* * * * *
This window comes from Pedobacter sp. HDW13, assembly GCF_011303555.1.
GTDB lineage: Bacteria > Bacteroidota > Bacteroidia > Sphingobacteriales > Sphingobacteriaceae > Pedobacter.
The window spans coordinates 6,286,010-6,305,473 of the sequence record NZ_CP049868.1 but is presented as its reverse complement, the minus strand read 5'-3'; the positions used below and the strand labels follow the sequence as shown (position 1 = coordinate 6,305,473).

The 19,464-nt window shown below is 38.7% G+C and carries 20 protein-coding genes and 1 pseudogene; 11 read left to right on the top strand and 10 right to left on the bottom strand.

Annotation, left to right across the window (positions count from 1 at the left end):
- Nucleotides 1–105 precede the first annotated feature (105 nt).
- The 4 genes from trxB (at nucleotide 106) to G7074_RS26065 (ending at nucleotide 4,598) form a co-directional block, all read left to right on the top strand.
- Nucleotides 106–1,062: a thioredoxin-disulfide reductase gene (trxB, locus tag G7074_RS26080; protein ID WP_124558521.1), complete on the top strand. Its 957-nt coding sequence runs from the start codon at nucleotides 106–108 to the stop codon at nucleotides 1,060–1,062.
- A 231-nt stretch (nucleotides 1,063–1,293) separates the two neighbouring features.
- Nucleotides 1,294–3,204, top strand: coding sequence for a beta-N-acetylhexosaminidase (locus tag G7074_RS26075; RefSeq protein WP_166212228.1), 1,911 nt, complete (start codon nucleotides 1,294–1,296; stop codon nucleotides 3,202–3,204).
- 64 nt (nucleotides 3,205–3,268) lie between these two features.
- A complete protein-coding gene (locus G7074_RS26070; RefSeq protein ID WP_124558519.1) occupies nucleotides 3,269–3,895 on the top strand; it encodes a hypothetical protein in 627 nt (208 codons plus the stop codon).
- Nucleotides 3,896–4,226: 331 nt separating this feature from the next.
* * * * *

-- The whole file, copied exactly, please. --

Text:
This window comes from Pedobacter sp. HDW13, assembly GCF_011303555.1.
GTDB lineage: Bacteria > Bacteroidota > Bacteroidia > Sphingobacteriales > Sphingobacteriaceae > Pedobacter.
The window spans coordinates 6,286,010-6,305,473 of the sequence record NZ_CP049868.1 but is presented as its reverse complement, the minus strand read 5'-3'; the positions used below and the strand labels follow the sequence as shown (position 1 = coordinate 6,305,473).

The 19,464-nt window shown below is 38.7% G+C and carries 20 protein-coding genes and 1 pseudogene; 11 read left to right on the top strand and 10 right to left on the bottom strand.

Annotation, left to right across the window (positions count from 1 at the left end):
- Nucleotides 1–105 precede the first annotated feature (105 nt).
- The 4 genes from trxB (at nucleotide 106) to G7074_RS26065 (ending at nucleotide 4,598) form a co-directional block, all read left to right on the top strand.
- Nucleotides 106–1,062: a thioredoxin-disulfide reductase gene (trxB, locus tag G7074_RS26080; protein ID WP_124558521.1), complete on the top strand. Its 957-nt coding sequence runs from the start codon at nucleotides 106–108 to the stop codon at nucleotides 1,060–1,062.
- A 231-nt stretch (nucleotides 1,063–1,293) separates the two neighbouring features.
- Nucleotides 1,294–3,204, top strand: coding sequence for a beta-N-acetylhexosaminidase (locus tag G7074_RS26075; RefSeq protein WP_166212228.1), 1,911 nt, complete (start codon nucleotides 1,294–1,296; stop codon nucleotides 3,202–3,204).
- 64 nt (nucleotides 3,205–3,268) lie between these two features.
- A complete protein-coding gene (locus G7074_RS26070; RefSeq protein ID WP_124558519.1) occupies nucleotides 3,269–3,895 on the top strand; it encodes a hypothetical protein in 627 nt (208 codons plus the stop codon).
- Nucleotides 3,896–4,226: 331 nt separating this feature from the next.